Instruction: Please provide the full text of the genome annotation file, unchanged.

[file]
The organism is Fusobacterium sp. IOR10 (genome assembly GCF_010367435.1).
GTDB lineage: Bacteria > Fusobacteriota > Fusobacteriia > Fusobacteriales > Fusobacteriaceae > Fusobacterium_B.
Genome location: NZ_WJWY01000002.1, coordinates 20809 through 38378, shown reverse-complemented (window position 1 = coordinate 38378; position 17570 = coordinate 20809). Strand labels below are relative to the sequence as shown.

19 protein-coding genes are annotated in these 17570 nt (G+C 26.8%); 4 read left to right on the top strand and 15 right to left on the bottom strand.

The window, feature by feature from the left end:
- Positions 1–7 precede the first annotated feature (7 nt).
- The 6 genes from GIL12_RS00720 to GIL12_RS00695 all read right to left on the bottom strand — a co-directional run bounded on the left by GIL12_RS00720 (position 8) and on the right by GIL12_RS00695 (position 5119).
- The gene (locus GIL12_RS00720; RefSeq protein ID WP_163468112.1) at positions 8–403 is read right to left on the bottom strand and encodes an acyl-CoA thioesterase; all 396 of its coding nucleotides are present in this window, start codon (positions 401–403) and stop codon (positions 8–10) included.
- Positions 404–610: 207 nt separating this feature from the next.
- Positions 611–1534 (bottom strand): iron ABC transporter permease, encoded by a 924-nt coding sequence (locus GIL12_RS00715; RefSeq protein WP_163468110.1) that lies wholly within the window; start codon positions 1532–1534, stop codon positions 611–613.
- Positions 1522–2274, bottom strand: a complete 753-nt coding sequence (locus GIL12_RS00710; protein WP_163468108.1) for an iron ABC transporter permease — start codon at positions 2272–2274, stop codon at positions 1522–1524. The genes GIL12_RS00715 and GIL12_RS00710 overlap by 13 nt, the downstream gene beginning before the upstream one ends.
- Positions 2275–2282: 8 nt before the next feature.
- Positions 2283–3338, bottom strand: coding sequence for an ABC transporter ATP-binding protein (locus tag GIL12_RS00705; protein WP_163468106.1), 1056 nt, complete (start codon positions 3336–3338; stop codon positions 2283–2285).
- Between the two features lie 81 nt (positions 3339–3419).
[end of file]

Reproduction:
The organism is Fusobacterium sp. IOR10 (genome assembly GCF_010367435.1).
GTDB lineage: Bacteria > Fusobacteriota > Fusobacteriia > Fusobacteriales > Fusobacteriaceae > Fusobacterium_B.
Genome location: NZ_WJWY01000002.1, coordinates 20809 through 38378, shown reverse-complemented (window position 1 = coordinate 38378; position 17570 = coordinate 20809). Strand labels below are relative to the sequence as shown.

19 protein-coding genes are annotated in these 17570 nt (G+C 26.8%); 4 read left to right on the top strand and 15 right to left on the bottom strand.

The window, feature by feature from the left end:
- Positions 1–7 precede the first annotated feature (7 nt).
- The 6 genes from GIL12_RS00720 to GIL12_RS00695 all read right to left on the bottom strand — a co-directional run bounded on the left by GIL12_RS00720 (position 8) and on the right by GIL12_RS00695 (position 5119).
- The gene (locus GIL12_RS00720; RefSeq protein ID WP_163468112.1) at positions 8–403 is read right to left on the bottom strand and encodes an acyl-CoA thioesterase; all 396 of its coding nucleotides are present in this window, start codon (positions 401–403) and stop codon (positions 8–10) included.
- Positions 404–610: 207 nt separating this feature from the next.
- Positions 611–1534 (bottom strand): iron ABC transporter permease, encoded by a 924-nt coding sequence (locus GIL12_RS00715; RefSeq protein WP_163468110.1) that lies wholly within the window; start codon positions 1532–1534, stop codon positions 611–613.
- Positions 1522–2274, bottom strand: a complete 753-nt coding sequence (locus GIL12_RS00710; protein WP_163468108.1) for an iron ABC transporter permease — start codon at positions 2272–2274, stop codon at positions 1522–1524. The genes GIL12_RS00715 and GIL12_RS00710 overlap by 13 nt, the downstream gene beginning before the upstream one ends.
- Positions 2275–2282: 8 nt before the next feature.
- Positions 2283–3338, bottom strand: coding sequence for an ABC transporter ATP-binding protein (locus tag GIL12_RS00705; protein WP_163468106.1), 1056 nt, complete (start codon positions 3336–3338; stop codon positions 2283–2285).
- Between the two features lie 81 nt (positions 3339–3419).